The Essence of Facebook

snake As reported by none other than Michael Wolff, Mark Zuckerberg long ago admitted that, when all the cover stories are dropped, Facebook is a corporate marketing tool.

“Our business is advertising,” said Mark Zuckerberg who, although he was the penultimate speaker at the eG8 conference in a stultifying hot hall, managed to fill the room.

“This trend of people being empowered to share things that they want will be the trend for the next five or ten years. . . .” Zuckerberg probably means to share what they want to share. But it may just mean to share desires in general—impulses, hankerings, things. “If you think about advertising, what’s going to be more effective than any advertising you show is something your friend says they like,” says Zuckerberg.

Five or ten years later, here’s a very useful report on the state-of-the-art in overclass data harvesting.

As TCT has always contended, totalitarian spying is part and parcel of corporate capitalism, which literally requires its constant expansion and refinement.

Not that this kind of boilerplate-but-unmentionable social fact ever quite sinks in. Even the reporter of the above survey of what Facebook does on behalf of its other corporate clients concludes that we “did it ourselves.”

Ad Tolerance

Here’s what they’re working in the overclass, as the world faces multiple immanent threats to the material basis for continuing the project of human civilization:

With endless ways to consume content, consumers are developing preferences for live, streamed, online and ad-supported content. Understand watching behaviors and consumers’ tolerance for different ad characteristics.

The associated video shows that, to corporate capital’s main task force, the big question is how to keep tricking people into wasting their lives spectating the trivial and stupid “content” that exists to deliver advertising into passive brains.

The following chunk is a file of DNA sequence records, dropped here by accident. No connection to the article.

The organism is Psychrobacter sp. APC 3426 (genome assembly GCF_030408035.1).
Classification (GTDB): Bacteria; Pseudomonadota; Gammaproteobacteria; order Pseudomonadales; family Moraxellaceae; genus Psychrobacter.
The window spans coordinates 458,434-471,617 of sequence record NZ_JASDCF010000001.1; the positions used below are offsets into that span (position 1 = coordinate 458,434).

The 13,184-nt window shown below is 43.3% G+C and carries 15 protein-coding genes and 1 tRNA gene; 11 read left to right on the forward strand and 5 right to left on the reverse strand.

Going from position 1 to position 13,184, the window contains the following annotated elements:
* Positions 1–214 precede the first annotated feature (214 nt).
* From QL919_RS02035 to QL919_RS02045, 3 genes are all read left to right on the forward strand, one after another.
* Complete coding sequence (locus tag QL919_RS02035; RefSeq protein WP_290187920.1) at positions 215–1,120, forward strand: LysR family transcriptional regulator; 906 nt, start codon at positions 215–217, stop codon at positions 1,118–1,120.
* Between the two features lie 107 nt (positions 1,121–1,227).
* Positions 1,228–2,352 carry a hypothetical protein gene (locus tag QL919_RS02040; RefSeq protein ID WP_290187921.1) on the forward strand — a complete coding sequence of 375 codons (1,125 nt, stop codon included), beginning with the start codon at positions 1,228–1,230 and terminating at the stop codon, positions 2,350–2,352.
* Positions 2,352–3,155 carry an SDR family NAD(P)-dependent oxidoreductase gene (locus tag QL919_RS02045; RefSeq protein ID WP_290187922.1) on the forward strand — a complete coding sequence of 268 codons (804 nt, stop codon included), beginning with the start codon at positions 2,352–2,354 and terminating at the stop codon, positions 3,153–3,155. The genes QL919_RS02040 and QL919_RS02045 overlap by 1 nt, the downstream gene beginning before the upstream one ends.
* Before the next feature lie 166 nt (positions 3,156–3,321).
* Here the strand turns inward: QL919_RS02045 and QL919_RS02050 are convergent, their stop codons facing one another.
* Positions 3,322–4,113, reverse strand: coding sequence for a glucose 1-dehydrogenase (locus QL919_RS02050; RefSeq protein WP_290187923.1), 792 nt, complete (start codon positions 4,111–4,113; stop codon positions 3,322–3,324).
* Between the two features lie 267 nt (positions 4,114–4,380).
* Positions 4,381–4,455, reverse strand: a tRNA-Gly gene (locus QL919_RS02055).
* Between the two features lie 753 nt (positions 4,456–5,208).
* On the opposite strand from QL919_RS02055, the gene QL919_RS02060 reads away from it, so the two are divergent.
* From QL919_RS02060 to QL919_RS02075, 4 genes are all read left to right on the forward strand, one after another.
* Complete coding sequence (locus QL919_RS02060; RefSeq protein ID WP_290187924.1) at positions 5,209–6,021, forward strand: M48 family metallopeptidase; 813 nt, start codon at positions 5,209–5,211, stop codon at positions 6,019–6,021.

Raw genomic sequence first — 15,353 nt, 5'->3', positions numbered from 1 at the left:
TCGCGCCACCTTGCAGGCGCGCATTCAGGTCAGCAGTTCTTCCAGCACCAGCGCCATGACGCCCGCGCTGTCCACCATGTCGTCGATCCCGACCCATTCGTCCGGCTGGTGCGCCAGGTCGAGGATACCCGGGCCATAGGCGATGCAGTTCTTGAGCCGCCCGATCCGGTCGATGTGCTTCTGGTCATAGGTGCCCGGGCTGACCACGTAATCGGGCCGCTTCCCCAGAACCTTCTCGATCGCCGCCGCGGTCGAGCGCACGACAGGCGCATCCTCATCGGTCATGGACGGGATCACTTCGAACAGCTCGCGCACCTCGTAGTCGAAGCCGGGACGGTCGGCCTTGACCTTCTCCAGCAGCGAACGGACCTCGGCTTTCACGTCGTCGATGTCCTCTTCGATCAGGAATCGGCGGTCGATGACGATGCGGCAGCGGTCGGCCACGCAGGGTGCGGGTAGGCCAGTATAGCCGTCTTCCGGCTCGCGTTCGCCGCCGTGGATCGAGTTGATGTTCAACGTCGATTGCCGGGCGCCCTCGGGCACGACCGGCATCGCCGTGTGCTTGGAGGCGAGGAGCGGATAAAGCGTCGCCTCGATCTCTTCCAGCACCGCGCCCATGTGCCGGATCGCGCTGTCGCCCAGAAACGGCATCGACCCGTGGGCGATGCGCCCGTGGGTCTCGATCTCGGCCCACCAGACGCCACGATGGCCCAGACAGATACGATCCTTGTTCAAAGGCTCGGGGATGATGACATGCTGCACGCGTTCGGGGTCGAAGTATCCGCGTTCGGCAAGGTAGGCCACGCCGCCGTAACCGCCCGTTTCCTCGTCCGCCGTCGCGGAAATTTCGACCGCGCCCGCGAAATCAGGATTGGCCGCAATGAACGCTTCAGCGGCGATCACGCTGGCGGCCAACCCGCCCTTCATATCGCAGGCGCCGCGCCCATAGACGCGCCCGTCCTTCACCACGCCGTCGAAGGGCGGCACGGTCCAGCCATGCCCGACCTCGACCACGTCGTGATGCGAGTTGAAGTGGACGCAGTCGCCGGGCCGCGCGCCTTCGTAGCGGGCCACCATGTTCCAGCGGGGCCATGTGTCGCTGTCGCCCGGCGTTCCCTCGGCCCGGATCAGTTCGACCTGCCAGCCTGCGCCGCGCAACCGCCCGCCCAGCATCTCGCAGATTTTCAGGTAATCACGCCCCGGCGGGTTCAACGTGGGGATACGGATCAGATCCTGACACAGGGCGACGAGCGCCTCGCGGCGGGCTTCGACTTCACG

The basis for the whole thing, as enunciated at the 28-minute mark by the woman in the video is “what consumers are willing to tolerate.” Not exactly the free-choice utopia of econ textbooks and political speeches, is it?

And need we comment — yeah, alas, we do — on the use of the words “consumer” and “consume” here? The bias is so massive and massively obvious, yet what passes for the progressive left continues to talk exactly like this.

Let Them Drink Sugar

stuffer Matt Richtel is a great journalist, and some kudos go to the NYT for retaining him.

Today’s story from Richtel and co-author Andrew Jacobs is about how, in order to satisfy their shareholders, corporate capitalists are pushing junk food onto the Third World. It is well worth the read, and includes the story of how Nestle hires women to visit poor households in Brazil with snack items right after their meager welfare checks arrive.

For those of us keeping track of our system’s inexorable commodification of human life, here is a representative and telling behind-the-scenes* quote from the Jacobs and Richtel report:

Ahmet Bozer, president of Coca-Cola International, described [his firm’s commodification efforts] to investors in 2014. “Half the world’s population has not had a Coke in the last 30 days,” he said. “There’s 600 million teenagers who have not had a Coke in the last week. So the opportunity for that is huge.”

*Behind-the-scenes not because it was made in a secret forum, but because our corporate media almost never report such items, despite their institutional centrality and cultural importance.

Trouble in the Ministry of Truth

Big Brother poster Apple has touched off a pretty major row in the halls of marketing. Apparently, the next version of its Safari browser will restrict the creation and retention of “cookies,” which are little computer codes that allow big businesses to collect increasingly rich data, without acknowledgement or permission, on internet users. Why Apple is expressing this glint of conscience is an interesting question. Far more interesting and important, though, is what the now-brewing fight confirms about the nature of big business marketing.